I personally wouldn't use the Wall Wash for most low growing plant applications - it's too bright and sheds too much light on the ground.

We have a new series of fixtures - The CAST Mini Wash Series - available with canopy and stake mounts, and extendable stems - in both LED and incandescent. It casts a wide (120 degree), diffuse beam, with no discernible hot spots. It is also shrouded across the top to make it dark-sky friendly. It's a great fixture for planting beds and retaining walls (when stake mounted), and for mounting under eaves (canopy mounted) for diffuse down-lighting - canopy and stem can be removed for an even lower profile.
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Old 09-05-2011, 01:03 AM
David Gretzmier David Gretzmier is offline
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a path light that gets buried in a shrub was probably put too close to shrub in the first place. I agree with flowers being lit by paths. I may get hammered by this, but I am not so sure about lighting small shrubs or low growing plants, even though it may add depth when viewing the lights from the yard or street. I tend to gravitate to light a plant that is intersting to look at during the day, or maybe a plant or object that will create a neat effect when lit at night such as shadow, water, or gazing ball. just my opinion.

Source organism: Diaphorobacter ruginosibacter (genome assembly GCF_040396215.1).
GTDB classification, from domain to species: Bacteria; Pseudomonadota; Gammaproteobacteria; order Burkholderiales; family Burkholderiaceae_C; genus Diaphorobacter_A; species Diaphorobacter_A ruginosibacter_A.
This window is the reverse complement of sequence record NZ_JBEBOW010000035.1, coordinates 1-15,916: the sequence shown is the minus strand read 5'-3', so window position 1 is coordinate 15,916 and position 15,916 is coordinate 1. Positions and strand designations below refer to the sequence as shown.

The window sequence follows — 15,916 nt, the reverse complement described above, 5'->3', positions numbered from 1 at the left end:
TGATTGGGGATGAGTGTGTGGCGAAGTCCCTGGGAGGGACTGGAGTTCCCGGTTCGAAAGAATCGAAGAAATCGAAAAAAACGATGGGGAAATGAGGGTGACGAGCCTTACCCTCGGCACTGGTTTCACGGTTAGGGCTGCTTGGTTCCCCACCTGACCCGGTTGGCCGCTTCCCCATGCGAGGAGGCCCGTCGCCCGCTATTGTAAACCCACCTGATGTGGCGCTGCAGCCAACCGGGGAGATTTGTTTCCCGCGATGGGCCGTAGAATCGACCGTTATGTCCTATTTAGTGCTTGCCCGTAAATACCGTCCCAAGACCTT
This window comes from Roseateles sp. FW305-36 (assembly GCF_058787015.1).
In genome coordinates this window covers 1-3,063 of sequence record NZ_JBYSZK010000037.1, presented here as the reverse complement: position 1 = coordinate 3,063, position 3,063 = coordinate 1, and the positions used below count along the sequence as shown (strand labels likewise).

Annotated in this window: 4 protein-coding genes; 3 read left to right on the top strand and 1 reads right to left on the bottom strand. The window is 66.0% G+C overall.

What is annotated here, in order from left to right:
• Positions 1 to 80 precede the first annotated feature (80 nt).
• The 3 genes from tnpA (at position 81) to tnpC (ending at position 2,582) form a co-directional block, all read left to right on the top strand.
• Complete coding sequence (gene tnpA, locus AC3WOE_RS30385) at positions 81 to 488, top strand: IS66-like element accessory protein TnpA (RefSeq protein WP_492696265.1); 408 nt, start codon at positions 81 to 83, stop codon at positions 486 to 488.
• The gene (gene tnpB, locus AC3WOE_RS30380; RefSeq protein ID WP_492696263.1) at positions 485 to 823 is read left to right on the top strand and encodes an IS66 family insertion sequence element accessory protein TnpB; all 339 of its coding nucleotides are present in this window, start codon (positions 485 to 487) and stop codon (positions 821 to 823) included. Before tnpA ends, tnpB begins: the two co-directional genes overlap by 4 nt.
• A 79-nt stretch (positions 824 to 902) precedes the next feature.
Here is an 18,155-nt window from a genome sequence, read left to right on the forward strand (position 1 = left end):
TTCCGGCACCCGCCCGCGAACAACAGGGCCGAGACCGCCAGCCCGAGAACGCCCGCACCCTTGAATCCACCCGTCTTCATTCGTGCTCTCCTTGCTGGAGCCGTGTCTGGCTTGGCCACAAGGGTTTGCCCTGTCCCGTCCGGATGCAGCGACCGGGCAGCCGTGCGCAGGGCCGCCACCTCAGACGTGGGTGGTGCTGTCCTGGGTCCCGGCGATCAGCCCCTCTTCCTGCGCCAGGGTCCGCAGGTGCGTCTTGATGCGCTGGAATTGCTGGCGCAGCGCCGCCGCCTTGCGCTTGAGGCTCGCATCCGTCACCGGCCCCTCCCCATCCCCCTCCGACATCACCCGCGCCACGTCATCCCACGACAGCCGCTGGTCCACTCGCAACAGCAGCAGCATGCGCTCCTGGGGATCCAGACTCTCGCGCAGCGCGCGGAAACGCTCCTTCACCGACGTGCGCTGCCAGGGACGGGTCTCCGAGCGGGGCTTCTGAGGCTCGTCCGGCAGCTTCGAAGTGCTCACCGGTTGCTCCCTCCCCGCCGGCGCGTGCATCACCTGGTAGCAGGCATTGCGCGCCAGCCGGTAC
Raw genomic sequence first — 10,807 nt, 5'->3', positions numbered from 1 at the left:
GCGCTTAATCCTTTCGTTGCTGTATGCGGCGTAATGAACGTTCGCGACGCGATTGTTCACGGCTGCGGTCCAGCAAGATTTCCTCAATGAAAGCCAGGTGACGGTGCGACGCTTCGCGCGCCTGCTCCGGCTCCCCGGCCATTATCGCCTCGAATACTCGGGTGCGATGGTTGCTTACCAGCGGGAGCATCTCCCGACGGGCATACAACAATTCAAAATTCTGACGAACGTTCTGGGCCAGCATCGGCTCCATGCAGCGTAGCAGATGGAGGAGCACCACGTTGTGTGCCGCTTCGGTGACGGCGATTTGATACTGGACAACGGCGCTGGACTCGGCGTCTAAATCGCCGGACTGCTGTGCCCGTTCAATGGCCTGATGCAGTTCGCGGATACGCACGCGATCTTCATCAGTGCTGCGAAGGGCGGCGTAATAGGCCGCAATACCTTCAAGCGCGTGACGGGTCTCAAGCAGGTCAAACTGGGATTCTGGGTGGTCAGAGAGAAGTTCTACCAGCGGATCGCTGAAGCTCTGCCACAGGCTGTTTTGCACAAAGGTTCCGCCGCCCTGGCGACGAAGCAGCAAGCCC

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Old 09-05-2011, 11:48 PM
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The Lighting Geek The Lighting Geek is offline
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I use taller path or area lights all the time. The purpose is not to necessarily light mulch as it is to visually connect with 2 focal points or trees that too apart and appear 'disconnected'. A lighting bridge as Nate Mullen calls it. I believe in illuminating the landscape and incidentally getting the pathways. I rarely use a path light to light paths, don't like how prominent the fixture becomes. I want to see the light not the fixture. By using area lights 24" to 48" high in amongst the shrubs, they blend in and the landscape become the target, not the concrete.